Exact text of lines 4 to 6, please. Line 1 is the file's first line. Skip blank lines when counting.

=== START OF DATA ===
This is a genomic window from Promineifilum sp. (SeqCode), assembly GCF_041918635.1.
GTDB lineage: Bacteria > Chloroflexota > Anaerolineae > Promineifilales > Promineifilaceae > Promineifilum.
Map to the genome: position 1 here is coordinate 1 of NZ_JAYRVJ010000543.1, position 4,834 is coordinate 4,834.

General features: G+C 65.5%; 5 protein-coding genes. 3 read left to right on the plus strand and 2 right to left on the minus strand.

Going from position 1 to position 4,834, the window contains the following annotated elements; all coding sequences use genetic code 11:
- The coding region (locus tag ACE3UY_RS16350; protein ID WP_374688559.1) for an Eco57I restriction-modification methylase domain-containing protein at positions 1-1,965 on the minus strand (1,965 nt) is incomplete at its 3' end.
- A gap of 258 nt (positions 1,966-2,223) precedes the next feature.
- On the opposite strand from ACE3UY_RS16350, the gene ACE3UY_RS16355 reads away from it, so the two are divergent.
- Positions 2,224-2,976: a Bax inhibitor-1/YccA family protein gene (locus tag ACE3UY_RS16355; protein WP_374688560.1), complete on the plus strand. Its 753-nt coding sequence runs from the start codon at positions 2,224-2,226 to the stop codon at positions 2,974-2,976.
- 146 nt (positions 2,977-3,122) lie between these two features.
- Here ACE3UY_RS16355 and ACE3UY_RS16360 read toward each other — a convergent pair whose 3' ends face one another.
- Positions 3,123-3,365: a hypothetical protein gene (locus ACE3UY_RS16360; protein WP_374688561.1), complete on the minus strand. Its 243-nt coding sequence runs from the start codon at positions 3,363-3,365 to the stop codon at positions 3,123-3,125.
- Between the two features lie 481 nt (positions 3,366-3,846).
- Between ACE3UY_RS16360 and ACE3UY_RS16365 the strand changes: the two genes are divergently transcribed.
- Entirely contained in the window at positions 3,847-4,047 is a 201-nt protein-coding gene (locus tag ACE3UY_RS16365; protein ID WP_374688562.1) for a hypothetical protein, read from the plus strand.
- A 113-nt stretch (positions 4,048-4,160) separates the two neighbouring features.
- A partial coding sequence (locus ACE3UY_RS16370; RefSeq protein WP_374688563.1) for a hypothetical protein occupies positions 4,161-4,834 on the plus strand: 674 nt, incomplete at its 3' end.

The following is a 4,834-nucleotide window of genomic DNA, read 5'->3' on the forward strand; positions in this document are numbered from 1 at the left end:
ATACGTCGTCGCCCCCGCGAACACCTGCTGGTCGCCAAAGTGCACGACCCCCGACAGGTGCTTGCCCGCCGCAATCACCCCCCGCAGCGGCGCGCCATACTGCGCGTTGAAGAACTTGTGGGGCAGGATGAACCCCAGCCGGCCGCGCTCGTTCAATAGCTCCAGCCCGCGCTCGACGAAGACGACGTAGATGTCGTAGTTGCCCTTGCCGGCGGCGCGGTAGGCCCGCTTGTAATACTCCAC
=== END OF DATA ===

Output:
General features: G+C 65.5%; 5 protein-coding genes. 3 read left to right on the plus strand and 2 right to left on the minus strand.

Going from position 1 to position 4,834, the window contains the following annotated elements; all coding sequences use genetic code 11:
- The coding region (locus tag ACE3UY_RS16350; protein ID WP_374688559.1) for an Eco57I restriction-modification methylase domain-containing protein at positions 1-1,965 on the minus strand (1,965 nt) is incomplete at its 3' end.